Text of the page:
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Jaipal Singh Gill, shot at SPCA, Sungei Tengah Road. ART DIRECTION CHRIS FOO. PHOTOGRAPHY KEVIN YANG

Jaipal Singh Gill

Executive Director, SPCA
Nov 12, 2016 5:50 AM

DOG person. Cat person. Jaipal Singh Gill doesn’t care which way you swing. Even if you’re neither, the 33-year-old Executive Director of the Society for the Prevention of Cruelty to Animals (SPCA) feels it shouldn’t stop you from caring about the welfare of animals – from  preventing abuse of domestic pets  to cruel practices in livestock or chicken farms." Mr Gill comes to SPCA at a time of greater awareness of animal abuse and a growing number of organisations devoted to saving and rehoming stray dogs and cats. Their emphasis on rehoming flies in the face of SPCA’s age-old euthanasia policy, which is what Mr Gill hopes to change during his tenure – to move towards a no-kill directive not just for the association but nationwide. And in the process, help to literally turn Singapore into a humane society.

Why do you hate the term ‘animal lover’? I always cringe when people say, “Oh, you work for the SPCA, you must be an animal lover.” My definition of an animal lover is one who enjoys being around animals, but it doesn’t translate into them caring about animal welfare. I’ve often met people and asked them, “Have you ever volunteered at an animal shelter or done any animal welfare work before?” And they would reply,  “Oh no, I’m not an animal lover.” And I always say, “That shouldn’t stop you from caring about the welfare of animals.” There are lots of people out there who don’t enjoy being in the company of children, but surely they won’t say they don’t care about their welfare, either.

How did you become interested in animal welfare? I’ve had pets since I was seven. Guinea pigs, terrapins, dogs and fish. Except cats. My mother didn’t like them and said I had to choose between her and a cat – I chose the cat but that didn’t work. But like I said, having pets isn’t the same as looking after their welfare. You see, I grew up in a loving middle-income family and my grandmother lived with us. I thought everyone lived the same way until my mother took me on one of her home nursing visits when I was 11. It was an eye-opening experience to see how not everyone had the same life as I did. It awakened my interest in social work. When I was 14, my older brother returned from his studies in Australia and lent me some literature about the treatment of factory animals. I realised there was a world of suffering out there I never knew about and wanted to do something about it.

You became vegetarian. Yes I did. Within a month. I didn’t exactly convert my family, but they did so pretty soon after. I started volunteering at the Vegetarian Society, helping with outreach and raising awareness about the plight of farm animals. When I was in NUS in 2004, animal welfare wasn’t really on the agenda so I started a Students Animal Welfare Group and that’s pretty much how I decided on my career.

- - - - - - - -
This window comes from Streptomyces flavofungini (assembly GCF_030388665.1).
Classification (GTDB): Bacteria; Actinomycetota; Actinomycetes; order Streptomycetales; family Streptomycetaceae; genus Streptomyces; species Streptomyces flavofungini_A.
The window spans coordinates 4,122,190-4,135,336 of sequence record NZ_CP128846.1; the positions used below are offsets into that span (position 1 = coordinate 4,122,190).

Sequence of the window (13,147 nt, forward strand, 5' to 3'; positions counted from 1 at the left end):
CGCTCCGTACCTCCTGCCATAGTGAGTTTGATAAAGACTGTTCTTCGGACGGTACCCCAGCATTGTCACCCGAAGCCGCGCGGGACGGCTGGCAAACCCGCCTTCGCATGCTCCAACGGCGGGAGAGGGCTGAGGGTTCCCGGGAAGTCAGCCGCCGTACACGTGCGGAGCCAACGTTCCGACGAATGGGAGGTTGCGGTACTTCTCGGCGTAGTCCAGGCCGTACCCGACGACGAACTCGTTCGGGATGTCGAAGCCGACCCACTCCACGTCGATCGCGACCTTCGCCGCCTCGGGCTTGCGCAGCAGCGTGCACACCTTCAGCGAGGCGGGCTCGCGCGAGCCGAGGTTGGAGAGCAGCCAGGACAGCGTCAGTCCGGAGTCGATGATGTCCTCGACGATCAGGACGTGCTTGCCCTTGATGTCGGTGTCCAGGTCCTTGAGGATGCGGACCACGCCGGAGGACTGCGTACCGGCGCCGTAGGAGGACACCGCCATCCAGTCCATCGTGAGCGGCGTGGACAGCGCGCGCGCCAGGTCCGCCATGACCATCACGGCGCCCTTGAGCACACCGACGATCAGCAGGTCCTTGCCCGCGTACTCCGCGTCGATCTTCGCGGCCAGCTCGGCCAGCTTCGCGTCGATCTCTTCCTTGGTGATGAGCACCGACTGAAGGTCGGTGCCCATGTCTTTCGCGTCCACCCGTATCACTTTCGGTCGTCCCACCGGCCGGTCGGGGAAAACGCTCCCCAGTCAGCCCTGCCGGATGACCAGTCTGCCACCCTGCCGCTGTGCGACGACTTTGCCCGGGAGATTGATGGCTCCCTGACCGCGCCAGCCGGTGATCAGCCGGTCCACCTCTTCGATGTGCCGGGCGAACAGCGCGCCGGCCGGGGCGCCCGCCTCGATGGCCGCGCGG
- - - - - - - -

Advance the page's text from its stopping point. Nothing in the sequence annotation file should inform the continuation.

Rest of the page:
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Can you be non-vegetarian and care about animal welfare? Absolutely. The welfare argument isn’t about not using animals for food and everyone becoming vegetarian or vegan, but about not causing them harm. There are things done today in the agricultural industry that, if they were done to dogs or cats, would be considered abuse and cruelty and be charged under the law. But if you do it to a farm animal, it’s considered standard industry practice. I think a lot of people don’t know that, or their thinking would be very different. There could be vegetarians who go out an buy a pet from a puppy mill. It’s all about raising awareness.

Why SPCA, with its kill-policy, when you could have joined/started any other organisation that doesn’t euthanise pets? That’s a good question.This is my fourth year with SPCA – in the first couple of years, I was quite affected by our euthanasia policy. I still am now, but I realised that running away from the problem is not going to solve it. Euthanasia isn’t an SPCA problem; we didn’t create it. We’re  shouldering the burden that’s been placed on us to deal with the problem, which is pet overpopulation. It’s very easy to go no-kill overnight. We just say, “Sorry, we’re at capacity and we can’t take any more animals, you can do whatever you want with it.” But that’s not the stance we’re taking. That’s why I’m here – because I can see the potential of us being able to tackle the problem at its root and reduce euthanasia to zero. In fact, we’ve just launched “Getting to Zero” whose aim is to get to zero euthanasia of healthy animals in Singapore. It’s a bold goal but one that we believe in very strongly because a healthy animal that’s euthanized is one too many. That’s something we want to see capped to zero.

What’s the plan for Getting to Zero? It’ll come into effect in 2017. Because it’s such a big and complex problem, the solutions will be spread out over the year in four phases. The first is promoting adoption, because the more people adopt, the more lives will be saved. The next phase will be promoting responsible pet ownership. Third is to get people to be more accepting of street dogs and cats to reduce culling, and the last is to deal with the pet industry, especially breeding. What are the chances of success? In the last five to 10 years, animal welfare in Singapore has come a long way. The landscape has changed entirely. I think that’s very positive. I’m seeing a lot more people, youth especially, stepping forward and wanting to be a part of this movement. So I see a bright future for animal welfare and I’m really glad to be a small part of that process.